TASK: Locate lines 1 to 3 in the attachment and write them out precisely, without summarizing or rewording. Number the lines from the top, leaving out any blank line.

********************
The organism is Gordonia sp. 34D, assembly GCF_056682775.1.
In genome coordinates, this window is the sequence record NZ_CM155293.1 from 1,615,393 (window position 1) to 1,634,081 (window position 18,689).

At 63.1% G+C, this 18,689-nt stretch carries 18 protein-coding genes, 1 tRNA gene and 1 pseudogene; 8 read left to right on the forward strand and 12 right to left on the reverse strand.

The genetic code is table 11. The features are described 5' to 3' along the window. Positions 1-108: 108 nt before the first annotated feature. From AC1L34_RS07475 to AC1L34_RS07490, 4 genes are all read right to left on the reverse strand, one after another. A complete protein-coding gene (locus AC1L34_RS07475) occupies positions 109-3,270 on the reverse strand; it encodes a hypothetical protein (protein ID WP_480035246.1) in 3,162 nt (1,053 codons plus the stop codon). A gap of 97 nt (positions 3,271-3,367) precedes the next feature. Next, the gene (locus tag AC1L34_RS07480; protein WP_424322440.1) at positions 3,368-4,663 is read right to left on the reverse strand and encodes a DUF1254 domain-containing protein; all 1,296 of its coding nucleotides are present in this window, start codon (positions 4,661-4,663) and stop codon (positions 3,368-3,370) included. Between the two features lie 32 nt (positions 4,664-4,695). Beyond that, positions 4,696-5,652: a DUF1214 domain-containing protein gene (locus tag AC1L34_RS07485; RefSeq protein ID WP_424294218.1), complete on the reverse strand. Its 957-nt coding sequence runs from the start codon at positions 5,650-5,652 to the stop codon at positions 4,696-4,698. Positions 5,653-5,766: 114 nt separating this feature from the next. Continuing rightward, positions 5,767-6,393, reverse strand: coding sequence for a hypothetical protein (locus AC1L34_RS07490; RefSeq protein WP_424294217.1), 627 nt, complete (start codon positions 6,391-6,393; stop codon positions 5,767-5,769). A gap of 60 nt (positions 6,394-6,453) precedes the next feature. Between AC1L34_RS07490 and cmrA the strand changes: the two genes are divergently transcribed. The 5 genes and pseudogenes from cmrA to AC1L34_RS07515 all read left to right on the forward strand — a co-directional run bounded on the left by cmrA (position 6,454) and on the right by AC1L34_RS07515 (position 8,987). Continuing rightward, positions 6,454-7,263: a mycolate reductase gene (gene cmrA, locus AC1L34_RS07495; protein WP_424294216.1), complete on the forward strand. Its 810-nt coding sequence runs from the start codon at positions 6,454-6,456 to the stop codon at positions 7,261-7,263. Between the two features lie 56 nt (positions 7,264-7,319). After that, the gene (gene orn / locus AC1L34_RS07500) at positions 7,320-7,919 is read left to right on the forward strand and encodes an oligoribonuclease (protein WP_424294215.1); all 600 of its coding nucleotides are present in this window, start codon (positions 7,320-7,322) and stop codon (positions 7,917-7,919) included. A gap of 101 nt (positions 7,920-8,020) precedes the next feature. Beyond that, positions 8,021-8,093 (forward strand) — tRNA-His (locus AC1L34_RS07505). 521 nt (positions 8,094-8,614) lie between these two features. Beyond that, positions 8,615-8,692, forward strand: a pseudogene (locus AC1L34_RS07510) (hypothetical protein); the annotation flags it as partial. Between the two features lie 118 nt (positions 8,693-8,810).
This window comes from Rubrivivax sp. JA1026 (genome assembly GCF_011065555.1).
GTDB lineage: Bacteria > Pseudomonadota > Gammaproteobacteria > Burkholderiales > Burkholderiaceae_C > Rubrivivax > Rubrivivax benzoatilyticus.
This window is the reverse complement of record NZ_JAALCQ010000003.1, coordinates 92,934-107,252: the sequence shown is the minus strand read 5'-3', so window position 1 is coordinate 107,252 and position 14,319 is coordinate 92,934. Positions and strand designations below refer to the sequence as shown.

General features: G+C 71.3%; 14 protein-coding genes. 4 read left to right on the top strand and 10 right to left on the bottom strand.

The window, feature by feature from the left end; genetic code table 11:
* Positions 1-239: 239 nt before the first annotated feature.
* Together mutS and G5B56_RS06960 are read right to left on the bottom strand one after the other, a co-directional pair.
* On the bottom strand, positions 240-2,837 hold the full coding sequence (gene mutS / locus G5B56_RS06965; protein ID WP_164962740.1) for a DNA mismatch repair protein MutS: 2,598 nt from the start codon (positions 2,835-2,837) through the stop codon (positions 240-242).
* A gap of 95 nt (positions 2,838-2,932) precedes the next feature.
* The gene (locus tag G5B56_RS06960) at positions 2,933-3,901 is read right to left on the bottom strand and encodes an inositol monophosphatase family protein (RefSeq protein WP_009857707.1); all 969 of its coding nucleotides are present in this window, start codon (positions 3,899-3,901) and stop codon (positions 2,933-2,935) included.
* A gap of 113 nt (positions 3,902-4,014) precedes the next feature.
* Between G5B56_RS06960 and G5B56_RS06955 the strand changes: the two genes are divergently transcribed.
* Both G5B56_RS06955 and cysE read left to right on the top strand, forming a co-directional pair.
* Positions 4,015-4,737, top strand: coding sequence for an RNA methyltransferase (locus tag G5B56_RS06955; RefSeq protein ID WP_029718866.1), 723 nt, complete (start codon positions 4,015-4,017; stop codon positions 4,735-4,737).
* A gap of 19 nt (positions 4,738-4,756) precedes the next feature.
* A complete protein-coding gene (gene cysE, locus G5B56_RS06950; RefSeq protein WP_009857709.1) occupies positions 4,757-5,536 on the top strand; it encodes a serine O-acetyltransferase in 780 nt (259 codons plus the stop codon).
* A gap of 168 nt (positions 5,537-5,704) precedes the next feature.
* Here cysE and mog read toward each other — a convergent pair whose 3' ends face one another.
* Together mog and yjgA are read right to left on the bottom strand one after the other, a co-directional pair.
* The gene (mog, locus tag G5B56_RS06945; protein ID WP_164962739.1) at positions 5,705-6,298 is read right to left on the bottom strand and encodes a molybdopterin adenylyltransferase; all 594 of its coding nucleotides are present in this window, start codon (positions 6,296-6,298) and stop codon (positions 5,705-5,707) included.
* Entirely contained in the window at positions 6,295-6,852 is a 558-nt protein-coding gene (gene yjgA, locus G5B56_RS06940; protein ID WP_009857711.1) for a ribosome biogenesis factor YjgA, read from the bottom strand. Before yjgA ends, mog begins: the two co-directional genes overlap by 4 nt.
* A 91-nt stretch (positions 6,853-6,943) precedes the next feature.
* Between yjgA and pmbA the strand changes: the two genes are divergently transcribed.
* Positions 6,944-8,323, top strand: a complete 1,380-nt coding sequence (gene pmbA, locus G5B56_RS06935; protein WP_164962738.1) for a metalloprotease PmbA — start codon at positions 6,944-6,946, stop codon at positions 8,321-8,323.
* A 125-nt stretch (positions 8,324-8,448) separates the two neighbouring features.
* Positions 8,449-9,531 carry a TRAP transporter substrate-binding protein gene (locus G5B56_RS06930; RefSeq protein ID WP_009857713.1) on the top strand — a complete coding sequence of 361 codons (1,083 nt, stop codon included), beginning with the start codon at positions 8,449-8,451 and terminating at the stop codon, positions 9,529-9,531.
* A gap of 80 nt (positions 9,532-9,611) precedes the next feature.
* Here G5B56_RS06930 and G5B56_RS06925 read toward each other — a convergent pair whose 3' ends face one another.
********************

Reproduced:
The organism is Gordonia sp. 34D, assembly GCF_056682775.1.
In genome coordinates, this window is the sequence record NZ_CM155293.1 from 1,615,393 (window position 1) to 1,634,081 (window position 18,689).

At 63.1% G+C, this 18,689-nt stretch carries 18 protein-coding genes, 1 tRNA gene and 1 pseudogene; 8 read left to right on the forward strand and 12 right to left on the reverse strand.